Eureka

1983

Action / Drama / Thriller

Eureka (1983) download yts

Synopsis


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Director

Cast

Mickey Rourke as Aurelio D'Amato
Joe Pesci as Mayakofsky
Gene Hackman as Jack McCann
Rutger Hauer as Claude Maillot Van Horn
720p 1080p
925.13 MB
1280*720
R
23.976 fps
2hr 10 min
P/S Unknown
1.95 GB
1920*1080
R
23.976 fps
2hr 10 min
P/S Unknown

Movie Reviews

Reviewed by merklekranz 6 / 10

Eureka is about desires!

Rarely has a film had so much potential, that goes unrealized. Gene Hackman and his gold discovery is beautifully photographed, yet so unlikely and unrealistic, that it seems surreal. From the moment things shift to the island, the movie plays like a beautiful montage, with story continuity only an afterthought. It becomes merely a series of images strung together with philosophical messages, huge time jumps, flashbacks, and metaphysical nonsense. Yet, the images of ultra violence, nudity, snow, gold flakes, and the Victorian splendor, will linger long after the movie ends. From that standpoint at least some of "Eureka"s potential is realized, but not enough to grab the greatness that was within grasp. - MERK

Reviewed by wilderfan 10 / 10

"You'll find what you're looking for. But afterwards?"

Based loosely on an famous unsolved murder mystery (the multi-millionaire Sir Harry Oakes, who was brutally killed at his island retreat), Nicolas Roeg's "Eureka" takes this bare bones idea and transforms it into one of the most daring, ambitious and insightful films of all time. The film's screenwriter Paul Mayersberg packs each line of dialogue with thematic clues.

The opening half hour is so stunning that it makes your head swim- the camera sweeps into the snowfields of British Colombia whilst Stanley Myers' hauntingly repetitive theme throbs on the soundtrack. Jack McCann (Gene Hackman) is prospecting for gold and ditches his partners. Surrounded by wolves, he gets a small talisman that he takes back to a brothel. The madam Frida fortells the future: "You'll find what you're looking for. But afterwards?"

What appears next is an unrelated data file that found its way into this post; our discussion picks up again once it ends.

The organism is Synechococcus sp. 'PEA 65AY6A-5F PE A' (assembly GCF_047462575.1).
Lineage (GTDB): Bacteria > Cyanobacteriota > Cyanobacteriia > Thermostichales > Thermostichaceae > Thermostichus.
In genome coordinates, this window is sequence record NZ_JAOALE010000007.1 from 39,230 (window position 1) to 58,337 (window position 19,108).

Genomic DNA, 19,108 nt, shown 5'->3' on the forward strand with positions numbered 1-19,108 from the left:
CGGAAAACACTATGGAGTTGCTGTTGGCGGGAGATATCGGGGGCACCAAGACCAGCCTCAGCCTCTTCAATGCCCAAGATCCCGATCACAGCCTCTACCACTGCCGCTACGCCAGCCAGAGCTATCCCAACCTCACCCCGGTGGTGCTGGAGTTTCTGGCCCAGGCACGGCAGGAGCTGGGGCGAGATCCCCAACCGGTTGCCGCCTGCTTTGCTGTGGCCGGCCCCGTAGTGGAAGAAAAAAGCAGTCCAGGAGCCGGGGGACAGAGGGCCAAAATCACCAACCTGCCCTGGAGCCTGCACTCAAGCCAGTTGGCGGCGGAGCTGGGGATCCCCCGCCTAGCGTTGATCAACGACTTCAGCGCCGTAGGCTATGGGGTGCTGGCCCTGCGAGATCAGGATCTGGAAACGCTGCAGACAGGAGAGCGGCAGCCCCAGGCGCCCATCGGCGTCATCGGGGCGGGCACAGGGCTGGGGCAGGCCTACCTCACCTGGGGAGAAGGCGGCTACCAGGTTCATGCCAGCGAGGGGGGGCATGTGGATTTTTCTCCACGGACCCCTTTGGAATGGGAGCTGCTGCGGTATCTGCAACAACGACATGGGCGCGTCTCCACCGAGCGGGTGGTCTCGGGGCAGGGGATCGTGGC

Jack sets off and discovers the gold (a genuinely amazing sequence). His ecstasy is short lived when he returns to his dying mistress. A burst of flame shoots forth and the film cuts to twenty years later when Jack is nostalgically telling the story to his daughter Tracy (Theresa Russell). Tracy is in love with an insubstantial dilettante Claude Mio Van Horne (Rutger Hauer), who Jack loathes. At that moment in time Tracy is looking forward, Jack is looking back.

Jack is bored. He says "Once I had it all. Now I only have everything". He is aware that his daughter is his soul-clone. On the surface, they appear quite different- he's bitter, she's a hedonist. Yet small details (both admonish Jack's alcoholic wife Helen to "lay off the sauce" and they both have a stunning gift for mathematics) tell the truth. They understand each other perfectly.

Jack is under siege from a pack of wolves who come in the shape of gangsters who want to develop Jack's island. Eventually the gangsters and Claude invade the house and Jack is brutally murdered. After this terrifying yet beautiful sequence, the film becomes more problematic. The courtroom scenes that follow contain dialogue that spells out the movie's themes and Russell's performance is hysterical. But the punchline as Tracy emasculates her husband is a doozy: "Claude...they despise you because you have me and I'm worth having. They despise me because I'm Jack's daughter and I have too much. And of course, they still despise Jack because he found what they're all still looking for". The movie atones for a lot with its gorgeous final moments as Claude paddles away.